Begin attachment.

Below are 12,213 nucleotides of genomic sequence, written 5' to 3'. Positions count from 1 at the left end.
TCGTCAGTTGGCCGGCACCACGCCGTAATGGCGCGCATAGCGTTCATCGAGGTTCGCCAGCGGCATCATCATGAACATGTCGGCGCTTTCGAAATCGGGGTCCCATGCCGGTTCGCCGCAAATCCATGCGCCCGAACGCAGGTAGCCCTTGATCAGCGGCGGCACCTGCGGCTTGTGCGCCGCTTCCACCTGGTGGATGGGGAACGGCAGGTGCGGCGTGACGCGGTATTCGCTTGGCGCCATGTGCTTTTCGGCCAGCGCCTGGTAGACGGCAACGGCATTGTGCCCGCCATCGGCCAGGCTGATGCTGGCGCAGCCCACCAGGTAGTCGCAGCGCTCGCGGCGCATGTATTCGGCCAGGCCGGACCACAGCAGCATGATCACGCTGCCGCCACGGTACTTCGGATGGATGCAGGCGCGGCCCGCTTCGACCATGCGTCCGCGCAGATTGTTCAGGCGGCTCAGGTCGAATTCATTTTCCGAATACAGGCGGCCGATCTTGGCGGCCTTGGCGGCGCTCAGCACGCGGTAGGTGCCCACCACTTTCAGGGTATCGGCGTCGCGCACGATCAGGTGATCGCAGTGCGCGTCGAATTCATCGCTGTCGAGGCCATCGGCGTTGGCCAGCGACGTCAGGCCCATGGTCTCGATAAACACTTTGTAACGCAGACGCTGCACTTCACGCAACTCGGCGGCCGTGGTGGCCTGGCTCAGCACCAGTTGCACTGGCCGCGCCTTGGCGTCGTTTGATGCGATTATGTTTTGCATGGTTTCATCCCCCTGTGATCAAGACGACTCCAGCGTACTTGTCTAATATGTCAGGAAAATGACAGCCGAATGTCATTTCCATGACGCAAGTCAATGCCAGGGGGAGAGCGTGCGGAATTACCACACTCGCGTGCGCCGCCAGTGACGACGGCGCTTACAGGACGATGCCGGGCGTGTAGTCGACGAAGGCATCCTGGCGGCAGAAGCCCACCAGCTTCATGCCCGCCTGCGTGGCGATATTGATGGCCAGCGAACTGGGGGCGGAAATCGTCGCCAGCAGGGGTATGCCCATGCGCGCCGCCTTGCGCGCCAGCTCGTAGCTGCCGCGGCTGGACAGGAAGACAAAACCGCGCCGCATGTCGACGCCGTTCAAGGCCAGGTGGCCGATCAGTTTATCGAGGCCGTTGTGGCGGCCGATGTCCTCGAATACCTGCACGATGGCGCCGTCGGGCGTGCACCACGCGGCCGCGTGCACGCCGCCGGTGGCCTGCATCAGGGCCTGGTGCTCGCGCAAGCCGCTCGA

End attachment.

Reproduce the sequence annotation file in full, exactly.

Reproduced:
Below are 12,213 nucleotides of genomic sequence, written 5' to 3'. Positions count from 1 at the left end.
TCGTCAGTTGGCCGGCACCACGCCGTAATGGCGCGCATAGCGTTCATCGAGGTTCGCCAGCGGCATCATCATGAACATGTCGGCGCTTTCGAAATCGGGGTCCCATGCCGGTTCGCCGCAAATCCATGCGCCCGAACGCAGGTAGCCCTTGATCAGCGGCGGCACCTGCGGCTTGTGCGCCGCTTCCACCTGGTGGATGGGGAACGGCAGGTGCGGCGTGACGCGGTATTCGCTTGGCGCCATGTGCTTTTCGGCCAGCGCCTGGTAGACGGCAACGGCATTGTGCCCGCCATCGGCCAGGCTGATGCTGGCGCAGCCCACCAGGTAGTCGCAGCGCTCGCGGCGCATGTATTCGGCCAGGCCGGACCACAGCAGCATGATCACGCTGCCGCCACGGTACTTCGGATGGATGCAGGCGCGGCCCGCTTCGACCATGCGTCCGCGCAGATTGTTCAGGCGGCTCAGGTCGAATTCATTTTCCGAATACAGGCGGCCGATCTTGGCGGCCTTGGCGGCGCTCAGCACGCGGTAGGTGCCCACCACTTTCAGGGTATCGGCGTCGCGCACGATCAGGTGATCGCAGTGCGCGTCGAATTCATCGCTGTCGAGGCCATCGGCGTTGGCCAGCGACGTCAGGCCCATGGTCTCGATAAACACTTTGTAACGCAGACGCTGCACTTCACGCAACTCGGCGGCCGTGGTGGCCTGGCTCAGCACCAGTTGCACTGGCCGCGCCTTGGCGTCGTTTGATGCGATTATGTTTTGCATGGTTTCATCCCCCTGTGATCAAGACGACTCCAGCGTACTTGTCTAATATGTCAGGAAAATGACAGCCGAATGTCATTTCCATGACGCAAGTCAATGCCAGGGGGAGAGCGTGCGGAATTACCACACTCGCGTGCGCCGCCAGTGACGACGGCGCTTACAGGACGATGCCGGGCGTGTAGTCGACGAAGGCATCCTGGCGGCAGAAGCCCACCAGCTTCATGCCCGCCTGCGTGGCGATATTGATGGCCAGCGAACTGGGGGCGGAAATCGTCGCCAGCAGGGGTATGCCCATGCGCGCCGCCTTGCGCGCCAGCTCGTAGCTGCCGCGGCTGGACAGGAAGACAAAACCGCGCCGCATGTCGACGCCGTTCAAGGCCAGGTGGCCGATCAGTTTATCGAGGCCGTTGTGGCGGCCGATGTCCTCGAATACCTGCACGATGGCGCCGTCGGGCGTGCACCACGCGGCCGCGTGCACGCCGCCGGTGGCCTGCATCAGGGCCTGGTGCTCGCGCAAGCCGCTCGA